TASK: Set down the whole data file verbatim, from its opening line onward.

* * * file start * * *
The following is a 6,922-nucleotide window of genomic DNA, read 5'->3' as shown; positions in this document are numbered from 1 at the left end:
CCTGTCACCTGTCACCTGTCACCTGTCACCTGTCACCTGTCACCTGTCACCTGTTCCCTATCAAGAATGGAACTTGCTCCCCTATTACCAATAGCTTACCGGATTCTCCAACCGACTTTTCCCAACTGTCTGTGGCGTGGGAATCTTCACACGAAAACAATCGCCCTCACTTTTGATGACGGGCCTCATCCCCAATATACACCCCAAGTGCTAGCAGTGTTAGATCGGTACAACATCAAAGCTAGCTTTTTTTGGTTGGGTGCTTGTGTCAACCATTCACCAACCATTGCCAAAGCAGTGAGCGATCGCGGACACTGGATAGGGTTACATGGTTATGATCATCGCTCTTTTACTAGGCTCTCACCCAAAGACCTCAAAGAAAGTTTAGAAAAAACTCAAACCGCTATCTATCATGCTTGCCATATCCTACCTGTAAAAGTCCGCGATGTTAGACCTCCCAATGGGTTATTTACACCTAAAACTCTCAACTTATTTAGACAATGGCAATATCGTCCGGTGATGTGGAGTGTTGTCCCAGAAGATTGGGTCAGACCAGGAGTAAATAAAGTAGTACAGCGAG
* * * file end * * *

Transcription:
The following is a 6,922-nucleotide window of genomic DNA, read 5'->3' as shown; positions in this document are numbered from 1 at the left end:
CCTGTCACCTGTCACCTGTCACCTGTCACCTGTCACCTGTCACCTGTCACCTGTTCCCTATCAAGAATGGAACTTGCTCCCCTATTACCAATAGCTTACCGGATTCTCCAACCGACTTTTCCCAACTGTCTGTGGCGTGGGAATCTTCACACGAAAACAATCGCCCTCACTTTTGATGACGGGCCTCATCCCCAATATACACCCCAAGTGCTAGCAGTGTTAGATCGGTACAACATCAAAGCTAGCTTTTTTTGGTTGGGTGCTTGTGTCAACCATTCACCAACCATTGCCAAAGCAGTGAGCGATCGCGGACACTGGATAGGGTTACATGGTTATGATCATCGCTCTTTTACTAGGCTCTCACCCAAAGACCTCAAAGAAAGTTTAGAAAAAACTCAAACCGCTATCTATCATGCTTGCCATATCCTACCTGTAAAAGTCCGCGATGTTAGACCTCCCAATGGGTTATTTACACCTAAAACTCTCAACTTATTTAGACAATGGCAATATCGTCCGGTGATGTGGAGTGTTGTCCCAGAAGATTGGGTCAGACCAGGAGTAAATAAAGTAGTACAGCGAG